Duke Nukem Advance is not a port of the classic PC game Duke Nukem 3D, but rather an original game that borrows graphics and audio from its PC ancestor to create a brand-new first-person shooter for the Game Boy Advance. The game features 19 single-player levels, as well as a deathmatch mode with support for up to four simultaneous players. On the basis of technical merit, Duke Nukem Advance is nowhere near as pretty or diverse as the original 1996 PC game, but it's easily the best FPS to hit the GBA since Doom.
As the story goes, a group of alien scientists plan to clone Earth's most attractive women and then kill off the rest of the population. It's up to you, as Duke Nukem, to stop their scheme. The game's 19 levels are spread throughout four different primary locations, including Area 51 in Nevada, a temple in Egypt, a shopping district in Australia, and an orbiting alien spacecraft. There are eight available weapons, ranging from traditional FPS armaments such as pistols and shotguns to items specific to the Duke Nukem franchise such as pipe bombs and a shrink ray. The jetpack from the PC game is absent, however.
The gameplay is typical of what you'd expect from a first-person shooter. You can run, strafe, jump, and shoot, and your primary goal is to kill as many enemies as possible while gathering the keys or items necessary to advance to the next level. Most levels are pretty large and often include multiple building structures, which can really bring about a sense of monotony when you find yourself wandering back and forth through the same carbon-copy passageways. To its credit, however, Duke Nukem Advance does mix things up fairly well by incorporating a number of platform-based puzzles and timed escape challenges.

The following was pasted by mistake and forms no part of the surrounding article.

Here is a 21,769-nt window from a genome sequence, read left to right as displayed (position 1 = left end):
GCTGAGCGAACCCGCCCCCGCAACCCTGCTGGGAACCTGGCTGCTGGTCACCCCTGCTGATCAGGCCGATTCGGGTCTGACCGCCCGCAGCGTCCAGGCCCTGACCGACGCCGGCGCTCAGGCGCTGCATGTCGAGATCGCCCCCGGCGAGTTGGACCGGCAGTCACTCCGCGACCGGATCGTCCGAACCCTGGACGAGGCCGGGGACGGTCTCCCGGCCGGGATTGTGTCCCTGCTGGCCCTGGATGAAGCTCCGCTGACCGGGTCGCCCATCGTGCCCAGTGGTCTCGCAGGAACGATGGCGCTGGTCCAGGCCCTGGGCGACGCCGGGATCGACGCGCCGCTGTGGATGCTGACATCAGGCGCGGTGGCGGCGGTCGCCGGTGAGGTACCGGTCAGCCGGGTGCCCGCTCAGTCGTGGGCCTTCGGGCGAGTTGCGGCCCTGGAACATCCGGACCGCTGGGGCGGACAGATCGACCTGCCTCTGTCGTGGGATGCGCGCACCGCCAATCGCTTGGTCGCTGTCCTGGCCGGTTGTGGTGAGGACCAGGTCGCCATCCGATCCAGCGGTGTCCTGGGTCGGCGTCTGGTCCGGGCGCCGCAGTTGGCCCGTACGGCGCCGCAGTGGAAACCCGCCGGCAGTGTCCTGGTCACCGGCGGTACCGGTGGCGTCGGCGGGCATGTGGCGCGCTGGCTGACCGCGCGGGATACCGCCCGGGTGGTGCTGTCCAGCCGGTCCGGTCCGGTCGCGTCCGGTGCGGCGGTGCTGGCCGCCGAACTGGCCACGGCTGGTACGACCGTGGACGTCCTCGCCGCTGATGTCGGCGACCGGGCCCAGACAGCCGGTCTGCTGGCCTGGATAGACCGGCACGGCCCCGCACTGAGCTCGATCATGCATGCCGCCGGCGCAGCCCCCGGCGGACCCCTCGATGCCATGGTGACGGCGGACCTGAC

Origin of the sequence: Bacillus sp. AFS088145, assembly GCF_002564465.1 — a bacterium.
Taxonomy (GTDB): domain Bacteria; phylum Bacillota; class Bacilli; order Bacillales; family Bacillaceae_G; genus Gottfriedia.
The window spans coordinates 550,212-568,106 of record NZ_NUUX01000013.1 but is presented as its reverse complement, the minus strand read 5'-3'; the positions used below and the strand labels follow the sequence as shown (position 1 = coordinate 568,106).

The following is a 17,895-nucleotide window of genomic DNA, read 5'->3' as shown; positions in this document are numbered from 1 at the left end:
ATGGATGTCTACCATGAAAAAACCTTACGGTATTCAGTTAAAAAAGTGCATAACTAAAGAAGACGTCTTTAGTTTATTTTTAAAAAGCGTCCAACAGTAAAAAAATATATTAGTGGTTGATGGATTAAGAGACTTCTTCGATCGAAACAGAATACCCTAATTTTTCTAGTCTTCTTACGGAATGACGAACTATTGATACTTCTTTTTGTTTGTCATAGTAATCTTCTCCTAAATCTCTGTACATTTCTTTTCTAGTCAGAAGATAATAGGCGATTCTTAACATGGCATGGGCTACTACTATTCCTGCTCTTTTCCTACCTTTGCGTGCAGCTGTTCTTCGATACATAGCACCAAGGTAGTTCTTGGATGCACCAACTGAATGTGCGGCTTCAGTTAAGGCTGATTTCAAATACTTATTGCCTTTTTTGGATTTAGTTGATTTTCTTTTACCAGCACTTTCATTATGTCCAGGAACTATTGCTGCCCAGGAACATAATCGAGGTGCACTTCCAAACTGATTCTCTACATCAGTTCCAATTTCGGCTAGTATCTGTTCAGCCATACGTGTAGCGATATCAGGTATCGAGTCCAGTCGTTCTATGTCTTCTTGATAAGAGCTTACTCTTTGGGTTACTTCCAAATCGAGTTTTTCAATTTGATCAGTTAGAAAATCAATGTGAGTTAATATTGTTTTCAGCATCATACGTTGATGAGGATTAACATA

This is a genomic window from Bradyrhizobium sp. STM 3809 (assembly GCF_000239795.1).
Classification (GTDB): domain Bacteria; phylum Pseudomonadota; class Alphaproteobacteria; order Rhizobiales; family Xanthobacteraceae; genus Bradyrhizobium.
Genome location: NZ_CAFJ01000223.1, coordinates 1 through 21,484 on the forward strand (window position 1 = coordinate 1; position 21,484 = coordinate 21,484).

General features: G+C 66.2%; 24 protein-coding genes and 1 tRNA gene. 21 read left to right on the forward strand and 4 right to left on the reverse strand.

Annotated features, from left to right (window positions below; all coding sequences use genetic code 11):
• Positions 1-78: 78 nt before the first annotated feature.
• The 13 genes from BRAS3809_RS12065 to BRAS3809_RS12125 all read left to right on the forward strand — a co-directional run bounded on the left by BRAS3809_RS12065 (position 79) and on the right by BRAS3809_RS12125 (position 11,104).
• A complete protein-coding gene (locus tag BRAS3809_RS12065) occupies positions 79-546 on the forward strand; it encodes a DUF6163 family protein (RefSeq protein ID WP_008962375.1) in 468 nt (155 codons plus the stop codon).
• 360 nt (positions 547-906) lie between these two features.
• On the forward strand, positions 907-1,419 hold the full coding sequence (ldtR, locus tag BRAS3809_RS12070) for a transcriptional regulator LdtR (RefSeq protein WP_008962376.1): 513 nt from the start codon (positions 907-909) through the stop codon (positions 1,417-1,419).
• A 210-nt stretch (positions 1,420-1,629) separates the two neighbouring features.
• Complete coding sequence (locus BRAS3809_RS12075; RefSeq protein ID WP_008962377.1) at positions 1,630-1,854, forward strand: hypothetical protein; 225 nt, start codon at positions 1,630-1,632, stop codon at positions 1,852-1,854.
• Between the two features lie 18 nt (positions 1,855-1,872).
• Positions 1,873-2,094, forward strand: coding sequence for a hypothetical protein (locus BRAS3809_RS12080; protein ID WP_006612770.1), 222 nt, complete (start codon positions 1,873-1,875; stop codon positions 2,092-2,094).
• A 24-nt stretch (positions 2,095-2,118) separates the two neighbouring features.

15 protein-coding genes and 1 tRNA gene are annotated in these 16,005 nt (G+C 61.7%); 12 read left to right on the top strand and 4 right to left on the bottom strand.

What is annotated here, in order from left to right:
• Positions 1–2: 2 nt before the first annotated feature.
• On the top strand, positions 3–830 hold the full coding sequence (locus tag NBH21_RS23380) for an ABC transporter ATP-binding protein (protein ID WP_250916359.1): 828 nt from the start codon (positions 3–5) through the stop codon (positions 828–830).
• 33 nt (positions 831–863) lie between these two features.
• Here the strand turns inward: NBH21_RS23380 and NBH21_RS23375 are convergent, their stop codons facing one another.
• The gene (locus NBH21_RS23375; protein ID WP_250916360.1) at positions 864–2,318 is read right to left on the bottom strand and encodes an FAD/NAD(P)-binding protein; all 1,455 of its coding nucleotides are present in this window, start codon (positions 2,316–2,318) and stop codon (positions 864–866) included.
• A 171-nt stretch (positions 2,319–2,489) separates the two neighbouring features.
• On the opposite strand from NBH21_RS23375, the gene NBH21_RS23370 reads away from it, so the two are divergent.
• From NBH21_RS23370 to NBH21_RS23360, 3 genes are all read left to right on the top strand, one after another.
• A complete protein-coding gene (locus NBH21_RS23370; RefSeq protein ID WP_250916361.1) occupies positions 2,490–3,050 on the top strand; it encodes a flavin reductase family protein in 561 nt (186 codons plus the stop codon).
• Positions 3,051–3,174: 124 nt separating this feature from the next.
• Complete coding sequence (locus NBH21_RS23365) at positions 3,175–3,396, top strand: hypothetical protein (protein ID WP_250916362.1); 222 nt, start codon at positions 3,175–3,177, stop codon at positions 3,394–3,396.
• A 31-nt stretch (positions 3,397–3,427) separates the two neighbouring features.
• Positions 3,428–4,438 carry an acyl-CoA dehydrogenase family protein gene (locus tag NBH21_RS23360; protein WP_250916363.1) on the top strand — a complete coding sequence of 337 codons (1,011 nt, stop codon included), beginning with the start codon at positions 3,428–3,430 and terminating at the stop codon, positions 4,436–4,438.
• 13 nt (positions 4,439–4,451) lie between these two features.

Much of what makes Duke Nukem Advance unique is that it totally captures the brash attitude of the Duke Nukem character. The game is full of speech samples in the form of Duke's trademarked one-liners, including such exclamations as, "Come get some," and, "Hail to the king, baby." Whenever you complete an area, there are also hand-drawn cutscenes that show Duke at his best--blasting aliens.
The visuals for the actual gameplay are exceptional as well. The levels are large, and the level of detail in the graphics is high enough to allow for the inclusion of superficial details such as furniture and advertising slogans. Characters, items, and projectiles are composed of sprites that scale in size as you approach them. This technique creates a believable amount of depth, although some enemies become extremely pixilated up close. The frame rate remains smooth and constant at all times, regardless of the number of corpses and items littering the screen.
The only really questionable aspect of Duke Nukem Advance is its longevity. Most players will finish the single-player campaign in about five or six hours, though it may take longer to uncover every secret area and rack up 100-percent kills. If you have multiple friends with GBA systems, the game's replay value is increased considerably, thanks to the inclusion of a four-player deathmatch option.
Attitude is what distinguishes Duke Nukem Advance from the other FPS games available for the Game Boy Advance. The overall gameplay is solid enough to satisfy most players, but it's the preponderance of vocal one-liners that you'll remember long after you've powered down the system.